Overall I'm quite OK with these outcomes. The first dress is great, so she's got a nice birthday present that she can get a lot of wear out of, and the second was a learning experience which led to me finally making an actually neat hem. I'll make her something else for Christmas to make up for it.

Monday, 21 August 2017

sewing plans: autumn 2017 (peacock edition)

I'm posting this slightly early because I want to go about it slightly differently this time. I've found my last couple of planning posts haven't been that helpful; I commit to things I don't have the patterns or fabric for and get stressed out when I can't find them, or I write the plan in a panic and realise a few weeks later that I don't particularly want or need any of the things I talked about.

I didn't sew anything at all in July this year, and I wondered for a couple of weeks what the problem was and where my sewjo had gone. Partly it's because I wasn't home that much - we were on holiday, then I spent nearly a week with my parents and several days with Patrick's parents - but once I started planning for autumn and got all excited, I realised that I didn't want to sew any more summer clothes because I was happy with what I had. I was done. My Kielo dresses, Sallie jumpsuits, Webster dress, Lupin jacket and Vogue T-shirt dress carried me quite nicely through the summer, everything was cute, coherent and put together, and I didn't need or want any more summer clothes. It was refreshing.

What I want to do for autumn is come up with something a bit more defined and a bit more thorough. I'm going to work to a theme, have as many pieces work together as possible, and plan a lot more things than I usually do. I already have the fabric and patterns for almost everything in the list (besides the maybe pile, which is why it's the maybe pile), and I'm running with a peacock theme for the season. I have two pieces of actual peacock feather print fabric, but mostly I'm looking at a blue-gold-green jewel tones palette with navy and black neutrals.

This is what I'm planning between now and the end of November:

Statement pieces, AKA Literal Peacock:

- A peacock print raincoat. I bought some amazing Liberty laminated cotton from Dragonfly Fabrics, and I'm going to make a Sewaholic Minoru from it. I've never had a bright or printed coat in my entire adult life, but I'm really excited to make this one.

- A peacock print fitted skirt. My mum bought me a piece of peacock print stretch cotton, and the colours are saturated and beautiful in a way I can very rarely find. I have a Butterick skirt pattern with a high waist and back princess seams, and if my toile works that's what this fabric will become.

Wardrobe staples

- A pair of trousers. Since I made my Flint trousers I've found that I'd quite like to be wearing trousers more, but they're the only day-to-day pair I have. I'm planning to make the Sewaholic Thurlows, but this is the only planned item I don't yet have fabric for. Ideally I want a deep mustard-gold colour, but I will go with olive or burgundy if I can't find that.

- A long-sleeved top. I recently found the Kittenish Behaviour vlogs on Youtube, and she made the Vanessa Pouzet Wanted top. When I saw it I bounced up and down and bought the pattern immediately, even though my French is rubbish and I can't really read the instructions. Fitted jersey tops that don't just look like regular T-shirts seem to be almost impossible to find, so I really hope this one works for me. If it does, I'm planning two - a black sweater knit one and a green one.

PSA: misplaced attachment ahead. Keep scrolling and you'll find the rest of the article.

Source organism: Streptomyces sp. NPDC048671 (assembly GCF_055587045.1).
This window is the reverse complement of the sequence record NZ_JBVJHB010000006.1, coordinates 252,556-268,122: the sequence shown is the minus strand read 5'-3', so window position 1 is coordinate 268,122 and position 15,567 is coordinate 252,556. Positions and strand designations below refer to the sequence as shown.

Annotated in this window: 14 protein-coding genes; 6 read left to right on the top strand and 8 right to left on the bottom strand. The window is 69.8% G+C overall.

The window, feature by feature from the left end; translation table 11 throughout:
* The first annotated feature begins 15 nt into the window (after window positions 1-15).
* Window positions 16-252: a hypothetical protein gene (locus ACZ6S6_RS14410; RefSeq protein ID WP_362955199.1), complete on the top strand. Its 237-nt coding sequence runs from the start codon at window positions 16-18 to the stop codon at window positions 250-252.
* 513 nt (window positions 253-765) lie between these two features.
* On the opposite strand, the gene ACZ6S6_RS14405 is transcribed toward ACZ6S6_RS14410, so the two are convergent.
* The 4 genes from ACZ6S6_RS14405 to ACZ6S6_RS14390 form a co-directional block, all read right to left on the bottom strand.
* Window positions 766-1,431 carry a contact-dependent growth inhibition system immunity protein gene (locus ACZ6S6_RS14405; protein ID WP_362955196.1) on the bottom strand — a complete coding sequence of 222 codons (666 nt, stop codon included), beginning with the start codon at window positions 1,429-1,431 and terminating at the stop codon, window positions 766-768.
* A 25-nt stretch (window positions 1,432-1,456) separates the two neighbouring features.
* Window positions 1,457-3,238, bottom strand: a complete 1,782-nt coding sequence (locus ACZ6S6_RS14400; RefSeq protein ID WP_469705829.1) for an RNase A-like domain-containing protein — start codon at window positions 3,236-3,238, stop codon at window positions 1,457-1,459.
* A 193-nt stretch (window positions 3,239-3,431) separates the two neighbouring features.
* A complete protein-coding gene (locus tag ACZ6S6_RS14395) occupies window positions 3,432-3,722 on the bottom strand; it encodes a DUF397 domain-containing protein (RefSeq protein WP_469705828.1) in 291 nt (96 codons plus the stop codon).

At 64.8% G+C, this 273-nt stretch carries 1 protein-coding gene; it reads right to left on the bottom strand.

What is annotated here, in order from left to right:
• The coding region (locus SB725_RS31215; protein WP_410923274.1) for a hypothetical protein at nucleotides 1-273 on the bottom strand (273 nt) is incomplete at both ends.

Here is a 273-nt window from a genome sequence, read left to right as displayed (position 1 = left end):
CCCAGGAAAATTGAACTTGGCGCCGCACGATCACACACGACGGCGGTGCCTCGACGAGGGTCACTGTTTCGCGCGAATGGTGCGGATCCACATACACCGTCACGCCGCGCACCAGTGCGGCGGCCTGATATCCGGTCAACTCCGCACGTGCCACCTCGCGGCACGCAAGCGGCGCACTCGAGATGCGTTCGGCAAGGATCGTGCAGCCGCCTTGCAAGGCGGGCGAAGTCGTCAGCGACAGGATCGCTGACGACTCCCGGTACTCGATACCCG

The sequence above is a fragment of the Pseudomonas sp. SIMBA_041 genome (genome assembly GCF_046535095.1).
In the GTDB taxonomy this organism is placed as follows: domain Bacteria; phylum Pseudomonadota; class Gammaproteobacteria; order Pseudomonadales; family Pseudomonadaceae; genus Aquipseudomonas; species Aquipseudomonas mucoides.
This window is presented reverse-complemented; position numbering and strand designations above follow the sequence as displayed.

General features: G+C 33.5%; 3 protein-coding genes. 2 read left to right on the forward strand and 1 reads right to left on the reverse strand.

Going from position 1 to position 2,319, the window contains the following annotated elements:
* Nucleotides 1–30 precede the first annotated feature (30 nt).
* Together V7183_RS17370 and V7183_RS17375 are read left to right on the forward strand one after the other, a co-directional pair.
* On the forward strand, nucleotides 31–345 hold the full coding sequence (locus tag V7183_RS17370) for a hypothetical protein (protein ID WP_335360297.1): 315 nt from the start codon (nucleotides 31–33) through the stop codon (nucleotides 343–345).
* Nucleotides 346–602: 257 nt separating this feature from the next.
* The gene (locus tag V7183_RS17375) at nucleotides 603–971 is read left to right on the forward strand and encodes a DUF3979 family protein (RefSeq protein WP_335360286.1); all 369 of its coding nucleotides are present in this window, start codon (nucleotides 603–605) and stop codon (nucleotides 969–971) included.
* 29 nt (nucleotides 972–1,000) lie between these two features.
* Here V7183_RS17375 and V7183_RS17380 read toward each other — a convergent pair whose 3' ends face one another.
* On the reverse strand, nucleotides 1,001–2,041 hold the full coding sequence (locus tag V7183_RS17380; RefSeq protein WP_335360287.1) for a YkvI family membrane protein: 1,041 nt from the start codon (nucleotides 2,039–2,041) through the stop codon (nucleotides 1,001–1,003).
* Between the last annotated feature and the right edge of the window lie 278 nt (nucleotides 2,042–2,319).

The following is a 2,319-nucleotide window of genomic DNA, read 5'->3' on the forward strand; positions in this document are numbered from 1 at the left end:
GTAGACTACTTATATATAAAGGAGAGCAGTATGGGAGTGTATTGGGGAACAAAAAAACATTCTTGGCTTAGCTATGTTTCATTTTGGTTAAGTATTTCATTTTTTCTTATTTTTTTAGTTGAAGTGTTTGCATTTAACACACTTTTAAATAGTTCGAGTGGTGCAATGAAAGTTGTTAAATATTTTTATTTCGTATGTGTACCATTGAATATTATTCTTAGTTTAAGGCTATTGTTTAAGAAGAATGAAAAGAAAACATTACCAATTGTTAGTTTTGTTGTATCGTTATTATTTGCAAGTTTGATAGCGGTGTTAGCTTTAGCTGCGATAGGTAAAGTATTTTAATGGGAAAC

- A navy jumper. Almost all the jumpers I currently have are very close-fitting, and I really need a jumper I can use for layering over dresses and tops in colder weather. I have some navy anchor print sweater knit and I'm going to try sizing up the Concord and putting the neckline from my favourite RTW jumper on it.

Frivolous

- A Shakespeare print dress. With some of the money my grandmother left me I bought two metres of amazing blue Liberty fabric. The standard Liberty prints aren't my thing at all, but this one is a waves-and-constellations design with Shakespeare verse imposed on top of it (the fabric is called Tempest but the verse is clearly from Romeo and Juliet, which honestly kind of annoys me. It's good job the fabric is so beautiful). I'm thinking it's going to be a Sewaholic Cambie dress, since I keep meaning to make another.

Events

- A wedding guest dress. I have a wedding coming up in October, and I promised the happy couple I'd make a new dress for the occasion. I'm going to use this an opportunity to force myself to cut into some really expensive purple silk double crepe I've been hoarding for a while, but I haven't decided which pattern to use. I'd like the dress to have a bit of flow to it, but the fabric is really narrow, so I might need to experiment a little bit. I'm certain I must have an appropriate pattern somewhere in my stash.

Experimental

- A winter jumpsuit. This has the potential to look completely horrendous on me, but also I really want it, so I'm giving myself permission to spend money on something that might be terrible. I'm going to try the jumpsuit version of Vogue 7626 in teal corduroy, and if it works it's going to be the best thing ever. If it doesn't, I'm going to hate it. We shall see.

- A lace dress. This is going to be experimental in two ways: one, I've never worked with lace before; and two, I have my doubts about the pattern. I bought the Papercut Patterns Kobe dress as soon as it came out based on the sample photos, but the more I look at the sample, the line drawing, and other people's finished photos, the more suspicious I become that that pattern can be used to make that sample dress. But as an experiment, I'm going to try, and I'm going to try in semi-sheer fabric just in case that's what reveals all the beautiful layers in the sample. I don't think it will, but I'm doing this for science.